Archive for June, 2010

The Gypsies and the Mother Goddess

June 30, 2010
Saint Sarah

Saint Sarah

Once a year, gypsies from all over the world head to Saintes-Maries-de-la-Mer in the South of France, to pay homage to Saint Sarah. According to tradition, Sarah was a gypsy who lived in a small seaside town when Jesus’ aunt, Mary Salome, arrived with other refugees trying to escape from persecution by the Romans.

The statue of Sarah, dressed in beautiful robes, is taken from somewhere near the church (since the Vatican has never canonized her) and carried in procession as far as the sea, through narrow streets strewn with roses. Four gypsies dressed in their traditional clothes place the relics in a boat filled with flowers and repeated the arrival of the fugitives and their meeting with Sarah. From that moment on, everything involved music, feasting, singing and showing one’s courage in front of a bull.

It is easy to identify Sarah as another of the many black Madonnas to be found in the world. Sara-la-Kali, says the tradition, came from noble lineage and knew the secrets of the world. In my mind, she is one of the many manifestations of what they call the Mother Goddess, the Goddess of Creation.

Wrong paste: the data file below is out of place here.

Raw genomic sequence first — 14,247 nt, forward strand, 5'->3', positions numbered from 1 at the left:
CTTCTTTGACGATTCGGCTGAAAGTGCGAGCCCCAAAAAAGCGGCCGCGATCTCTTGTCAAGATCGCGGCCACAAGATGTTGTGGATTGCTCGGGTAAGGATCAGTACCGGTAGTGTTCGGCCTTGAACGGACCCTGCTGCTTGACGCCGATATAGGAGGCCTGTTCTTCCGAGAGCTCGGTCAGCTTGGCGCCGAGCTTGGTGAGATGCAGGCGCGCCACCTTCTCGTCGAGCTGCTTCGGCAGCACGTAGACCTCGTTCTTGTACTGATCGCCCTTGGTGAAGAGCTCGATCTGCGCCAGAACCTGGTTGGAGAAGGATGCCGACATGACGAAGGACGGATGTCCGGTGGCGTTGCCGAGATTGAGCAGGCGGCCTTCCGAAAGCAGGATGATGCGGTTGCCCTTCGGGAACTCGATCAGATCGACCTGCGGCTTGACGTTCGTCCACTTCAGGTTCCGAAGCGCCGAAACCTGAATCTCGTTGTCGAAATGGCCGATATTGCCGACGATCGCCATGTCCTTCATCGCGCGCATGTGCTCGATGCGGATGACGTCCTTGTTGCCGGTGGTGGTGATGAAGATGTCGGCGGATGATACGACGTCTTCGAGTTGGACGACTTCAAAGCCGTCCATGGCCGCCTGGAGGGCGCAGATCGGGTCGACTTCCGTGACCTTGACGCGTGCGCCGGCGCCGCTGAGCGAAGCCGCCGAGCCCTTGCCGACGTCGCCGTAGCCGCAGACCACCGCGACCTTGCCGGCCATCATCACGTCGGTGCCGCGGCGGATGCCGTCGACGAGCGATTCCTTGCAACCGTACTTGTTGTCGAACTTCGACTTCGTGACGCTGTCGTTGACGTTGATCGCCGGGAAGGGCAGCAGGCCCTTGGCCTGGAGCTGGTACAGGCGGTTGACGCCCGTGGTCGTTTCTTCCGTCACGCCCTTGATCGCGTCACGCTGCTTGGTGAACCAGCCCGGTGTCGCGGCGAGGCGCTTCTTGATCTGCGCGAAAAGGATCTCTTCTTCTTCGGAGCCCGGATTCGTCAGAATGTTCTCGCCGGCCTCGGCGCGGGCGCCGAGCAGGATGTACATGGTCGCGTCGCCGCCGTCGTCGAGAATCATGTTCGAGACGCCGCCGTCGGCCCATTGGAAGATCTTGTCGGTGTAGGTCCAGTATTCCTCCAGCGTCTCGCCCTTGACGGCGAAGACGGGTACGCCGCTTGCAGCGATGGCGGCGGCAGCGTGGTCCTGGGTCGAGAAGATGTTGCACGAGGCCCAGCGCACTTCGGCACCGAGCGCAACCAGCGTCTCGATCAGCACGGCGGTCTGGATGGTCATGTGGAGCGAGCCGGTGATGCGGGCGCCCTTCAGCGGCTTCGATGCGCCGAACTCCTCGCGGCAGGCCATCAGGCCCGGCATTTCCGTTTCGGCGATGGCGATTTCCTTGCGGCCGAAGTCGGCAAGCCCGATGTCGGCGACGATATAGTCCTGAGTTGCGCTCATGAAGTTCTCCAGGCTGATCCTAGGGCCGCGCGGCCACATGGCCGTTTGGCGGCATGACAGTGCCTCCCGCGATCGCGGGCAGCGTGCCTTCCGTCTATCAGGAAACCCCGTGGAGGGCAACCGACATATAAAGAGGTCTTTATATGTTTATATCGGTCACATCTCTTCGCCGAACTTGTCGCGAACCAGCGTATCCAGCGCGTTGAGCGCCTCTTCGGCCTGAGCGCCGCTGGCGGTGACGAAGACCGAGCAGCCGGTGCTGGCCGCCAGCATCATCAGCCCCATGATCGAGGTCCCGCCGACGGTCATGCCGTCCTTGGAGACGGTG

Every year the festival at Saintes-Maries-de-la-Mer attracts more and more people who have nothing to do with the gypsy community. Why is that? The reason is because God the Father is always associated with the rigor and discipline of religion. On the contrary, the Mother Goddess shows the importance of love above all the prohibitions and taboos that we know so well.

The phenomenon is no novelty; whenever religion makes its rules tougher, a significant group of people tends to seek for more freedom in spiritual contact. This happened during the Middle Ages, when the Catholic Church confined itself to imposing taxes and building luxury-filled convents; the reaction was the appearance of a phenomenon called “witchcraft”, which, despite being repressed on account of its revolutionary character, left roots and traditions that have managed to survive across all these centuries.

In earlier traditions, the cult of nature is more important than reverence for the holy books; the Goddess is in everything, and everything is part of the Goddess. The world is just an expression of her goodness. There exists many philosophical systems, such as Taoism and Buddhism, that do away with the distinction between creator and creature. People no longer try to decipher the mystery of life, but rather, take part in it.